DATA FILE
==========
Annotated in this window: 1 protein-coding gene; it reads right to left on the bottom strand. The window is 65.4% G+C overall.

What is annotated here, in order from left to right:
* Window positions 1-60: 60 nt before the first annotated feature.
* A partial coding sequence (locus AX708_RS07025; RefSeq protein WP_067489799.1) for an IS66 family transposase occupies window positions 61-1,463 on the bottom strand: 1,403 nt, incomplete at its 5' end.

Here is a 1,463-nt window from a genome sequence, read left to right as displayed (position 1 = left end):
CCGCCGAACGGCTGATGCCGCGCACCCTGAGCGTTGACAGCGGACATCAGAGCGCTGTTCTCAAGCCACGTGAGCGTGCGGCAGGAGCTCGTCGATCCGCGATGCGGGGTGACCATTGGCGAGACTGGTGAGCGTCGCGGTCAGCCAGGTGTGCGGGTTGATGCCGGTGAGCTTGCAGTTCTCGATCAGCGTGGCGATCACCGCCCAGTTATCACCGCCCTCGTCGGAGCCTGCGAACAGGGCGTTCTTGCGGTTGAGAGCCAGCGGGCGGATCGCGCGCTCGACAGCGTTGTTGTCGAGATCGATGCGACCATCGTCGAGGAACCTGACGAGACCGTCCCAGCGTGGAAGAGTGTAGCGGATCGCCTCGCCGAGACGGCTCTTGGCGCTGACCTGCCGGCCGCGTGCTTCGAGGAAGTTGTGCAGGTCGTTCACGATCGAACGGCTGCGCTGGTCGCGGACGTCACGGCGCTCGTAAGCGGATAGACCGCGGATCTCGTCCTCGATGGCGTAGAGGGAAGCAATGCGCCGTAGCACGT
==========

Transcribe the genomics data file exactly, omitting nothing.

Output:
Annotated in this window: 1 protein-coding gene; it reads right to left on the bottom strand. The window is 65.4% G+C overall.

What is annotated here, in order from left to right:
* Window positions 1-60: 60 nt before the first annotated feature.
* A partial coding sequence (locus AX708_RS07025; RefSeq protein WP_067489799.1) for an IS66 family transposase occupies window positions 61-1,463 on the bottom strand: 1,403 nt, incomplete at its 5' end.

Here is a 1,463-nt window from a genome sequence, read left to right as displayed (position 1 = left end):
CCGCCGAACGGCTGATGCCGCGCACCCTGAGCGTTGACAGCGGACATCAGAGCGCTGTTCTCAAGCCACGTGAGCGTGCGGCAGGAGCTCGTCGATCCGCGATGCGGGGTGACCATTGGCGAGACTGGTGAGCGTCGCGGTCAGCCAGGTGTGCGGGTTGATGCCGGTGAGCTTGCAGTTCTCGATCAGCGTGGCGATCACCGCCCAGTTATCACCGCCCTCGTCGGAGCCTGCGAACAGGGCGTTCTTGCGGTTGAGAGCCAGCGGGCGGATCGCGCGCTCGACAGCGTTGTTGTCGAGATCGATGCGACCATCGTCGAGGAACCTGACGAGACCGTCCCAGCGTGGAAGAGTGTAGCGGATCGCCTCGCCGAGACGGCTCTTGGCGCTGACCTGCCGGCCGCGTGCTTCGAGGAAGTTGTGCAGGTCGTTCACGATCGAACGGCTGCGCTGGTCGCGGACGTCACGGCGCTCGTAAGCGGATAGACCGCGGATCTCGTCCTCGATGGCGTAGAGGGAAGCAATGCGCCGTAGCACGT